Tuesday, August 11, 2015

13 States vs. ACLU: Rowan County, NC Prayer Battle

Even though the U.S. Supreme Court ruled last year that Christians have a constitutional right to pray in Jesus' name at government meetings, one federal judge apparently "didn't get the memo" as U.S. District Judge James Beaty ruled in May that it's unconstitutional for Rowan County Commissioners to pray in opening public meetings.  The Commission filed its appeal to the 4th Circuit Court two weeks ago, and since then over a dozen states have filed to support the appeal.

For background, read Praying Crowds vs. ACLU in Rowan County North Carolina as well as U.S. Supreme Court Ruling Allows Christian Prayer in Civic Meetings

Also read Most States Tell Supreme Court: We Pray in Jesus' Name

-- From "West Virginia, 12 other states urge federal appeals court to overturn ruling on prayer at public meetings" posted at The State Journal (Charles, WV) 8/10/15

The coalition recently filed an amicus curiae, or friend of the court, brief in the case of Lund v Rowan County, currently before the U.S. Court of Appeals for the Fourth Circuit. West Virginia is in the Fourth Circuit.

In 1983, the Supreme Court ruled legislative prayer was constitutional and not in violation of the First Amendment’s Establishment Clause as long as the prayer didn’t proselytize, advance or disparage any one religion. In 2014, the Supreme Court held that officials can participate in legislative prayer before government meetings in cities and counties as well as in state legislatures and Congress.  However, the district court in North Carolina held that lawmakers may not themselves lead prayers before government meetings, and instead must have a member of the public lead any prayers that are offered.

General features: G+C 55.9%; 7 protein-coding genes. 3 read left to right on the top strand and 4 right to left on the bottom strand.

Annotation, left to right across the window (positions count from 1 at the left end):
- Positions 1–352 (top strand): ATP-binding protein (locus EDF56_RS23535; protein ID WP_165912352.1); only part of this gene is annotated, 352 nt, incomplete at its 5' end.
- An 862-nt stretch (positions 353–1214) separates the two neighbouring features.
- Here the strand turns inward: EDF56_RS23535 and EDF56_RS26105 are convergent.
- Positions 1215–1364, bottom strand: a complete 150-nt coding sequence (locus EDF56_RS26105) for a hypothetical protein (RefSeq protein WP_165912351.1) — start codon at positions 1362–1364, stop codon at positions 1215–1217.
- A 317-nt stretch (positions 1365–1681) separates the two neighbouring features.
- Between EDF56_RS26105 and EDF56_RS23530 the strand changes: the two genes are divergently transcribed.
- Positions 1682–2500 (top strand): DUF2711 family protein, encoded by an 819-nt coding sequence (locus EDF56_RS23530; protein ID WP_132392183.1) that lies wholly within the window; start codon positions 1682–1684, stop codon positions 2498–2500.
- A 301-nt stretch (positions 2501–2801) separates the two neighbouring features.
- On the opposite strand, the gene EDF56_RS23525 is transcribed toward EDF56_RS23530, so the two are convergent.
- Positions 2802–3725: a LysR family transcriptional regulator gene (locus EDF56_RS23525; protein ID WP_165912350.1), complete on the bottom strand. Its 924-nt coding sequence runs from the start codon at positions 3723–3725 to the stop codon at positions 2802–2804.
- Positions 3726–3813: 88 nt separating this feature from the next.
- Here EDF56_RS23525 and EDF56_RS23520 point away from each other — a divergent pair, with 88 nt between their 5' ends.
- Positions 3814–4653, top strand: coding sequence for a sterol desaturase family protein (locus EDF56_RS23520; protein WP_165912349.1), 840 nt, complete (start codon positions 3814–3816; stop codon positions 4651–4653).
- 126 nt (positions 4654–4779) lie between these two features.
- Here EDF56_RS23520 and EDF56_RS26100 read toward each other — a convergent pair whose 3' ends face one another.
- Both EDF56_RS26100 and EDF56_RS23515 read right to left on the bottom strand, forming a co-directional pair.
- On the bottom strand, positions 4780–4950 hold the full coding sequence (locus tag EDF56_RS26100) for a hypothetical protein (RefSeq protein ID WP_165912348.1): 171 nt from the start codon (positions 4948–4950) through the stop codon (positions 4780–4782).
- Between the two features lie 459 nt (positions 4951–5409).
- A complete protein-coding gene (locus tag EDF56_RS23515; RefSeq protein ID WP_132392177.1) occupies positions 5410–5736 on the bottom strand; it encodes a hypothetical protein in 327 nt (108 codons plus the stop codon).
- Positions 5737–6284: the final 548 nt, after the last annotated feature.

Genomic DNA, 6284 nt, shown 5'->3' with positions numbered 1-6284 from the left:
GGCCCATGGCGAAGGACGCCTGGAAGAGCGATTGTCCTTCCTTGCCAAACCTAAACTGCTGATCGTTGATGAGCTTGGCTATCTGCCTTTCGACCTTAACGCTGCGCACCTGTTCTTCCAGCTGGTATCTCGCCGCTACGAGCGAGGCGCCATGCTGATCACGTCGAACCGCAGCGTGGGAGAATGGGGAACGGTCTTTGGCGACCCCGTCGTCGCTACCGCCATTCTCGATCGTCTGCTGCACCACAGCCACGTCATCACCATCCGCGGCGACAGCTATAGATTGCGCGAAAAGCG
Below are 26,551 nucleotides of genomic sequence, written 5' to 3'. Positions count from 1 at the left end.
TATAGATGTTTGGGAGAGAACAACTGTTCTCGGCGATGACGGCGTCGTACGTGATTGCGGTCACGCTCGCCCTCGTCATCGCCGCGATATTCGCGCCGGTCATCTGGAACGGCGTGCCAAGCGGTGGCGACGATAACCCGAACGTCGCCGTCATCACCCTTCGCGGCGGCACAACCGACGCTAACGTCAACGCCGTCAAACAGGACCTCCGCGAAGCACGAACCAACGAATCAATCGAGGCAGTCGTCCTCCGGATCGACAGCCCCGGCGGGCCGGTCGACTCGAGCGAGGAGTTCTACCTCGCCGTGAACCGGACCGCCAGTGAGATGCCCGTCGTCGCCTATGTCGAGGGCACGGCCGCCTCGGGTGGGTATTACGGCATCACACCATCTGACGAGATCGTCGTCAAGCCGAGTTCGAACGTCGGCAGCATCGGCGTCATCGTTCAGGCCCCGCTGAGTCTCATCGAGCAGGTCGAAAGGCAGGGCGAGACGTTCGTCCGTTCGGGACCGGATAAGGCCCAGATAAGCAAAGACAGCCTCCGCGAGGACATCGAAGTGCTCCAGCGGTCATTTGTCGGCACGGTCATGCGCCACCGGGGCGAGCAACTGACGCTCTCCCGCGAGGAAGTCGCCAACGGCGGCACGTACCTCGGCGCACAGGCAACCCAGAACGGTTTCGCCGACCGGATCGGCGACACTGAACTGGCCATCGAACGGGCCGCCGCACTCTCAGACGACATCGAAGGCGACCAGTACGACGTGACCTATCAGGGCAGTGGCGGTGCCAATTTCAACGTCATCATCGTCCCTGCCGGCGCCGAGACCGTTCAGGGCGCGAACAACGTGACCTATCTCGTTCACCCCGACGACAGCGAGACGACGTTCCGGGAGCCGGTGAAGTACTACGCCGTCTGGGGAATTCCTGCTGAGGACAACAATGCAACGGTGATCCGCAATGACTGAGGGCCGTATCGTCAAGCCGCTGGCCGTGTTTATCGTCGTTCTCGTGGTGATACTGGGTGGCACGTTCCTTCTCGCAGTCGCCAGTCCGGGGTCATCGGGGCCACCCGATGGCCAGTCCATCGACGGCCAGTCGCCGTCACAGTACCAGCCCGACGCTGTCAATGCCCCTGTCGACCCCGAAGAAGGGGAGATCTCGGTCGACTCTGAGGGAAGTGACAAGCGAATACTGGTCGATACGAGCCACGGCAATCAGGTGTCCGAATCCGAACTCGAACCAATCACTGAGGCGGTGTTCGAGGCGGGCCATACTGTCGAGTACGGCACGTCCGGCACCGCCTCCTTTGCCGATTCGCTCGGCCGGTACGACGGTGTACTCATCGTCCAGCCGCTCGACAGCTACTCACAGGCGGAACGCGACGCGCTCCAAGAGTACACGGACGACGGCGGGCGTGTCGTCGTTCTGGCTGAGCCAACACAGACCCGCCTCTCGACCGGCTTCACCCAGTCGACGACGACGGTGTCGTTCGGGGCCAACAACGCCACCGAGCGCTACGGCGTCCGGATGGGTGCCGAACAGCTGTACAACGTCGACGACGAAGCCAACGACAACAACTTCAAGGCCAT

The States argue that a Fourth Circuit decision upholding the lower court ruling would eliminate an important and widely used method of prayer at public meetings, and would harm local governments that cannot afford to hire a full-time chaplain or recruit volunteer clergy.

To read the entire article above, CLICK HERE.

From "Morrisey leads coalition supporting prayer at public meetings" by Chris Dickerson, West Virginia Record 8/10/15

West Virginia Attorney General Patrick Morrisey's office is leading a 13-state coalition to urge a federal appeals court to uphold public officials’ right to pray at public meetings.

“West Virginia and other states filed this brief because lawmakers have opened legislative sessions with prayer since the founding of our Republic,” Morrisey said in a statement. “West Virginia has a proud tradition of beginning public meetings with a time for prayer, including prayers in which lawmakers participate.

"This practice should be permitted to continue and the free expression of faith should not be quashed.”

Attorneys General from Alabama, Arizona, Arkansas, Florida, Indiana, Michigan, Nebraska, Nevada, Ohio, Oklahoma, South Carolina, and Texas joined West Virginia in the amicus brief.

To read the entire article above, CLICK HERE.

From "Rowan gains support from federal officials, other states in prayer lawsuit" by Josh Bergeron, Salisbury (North Carolina) Post 8/5/15

. . . U.S. Rep. Richard Hudson, R-8, led a bipartisan group of 17 other lawmakers in signing onto an amicus brief supporting Rowan. Both documents were filed with the U.S. Fourth Circuit Court on Monday.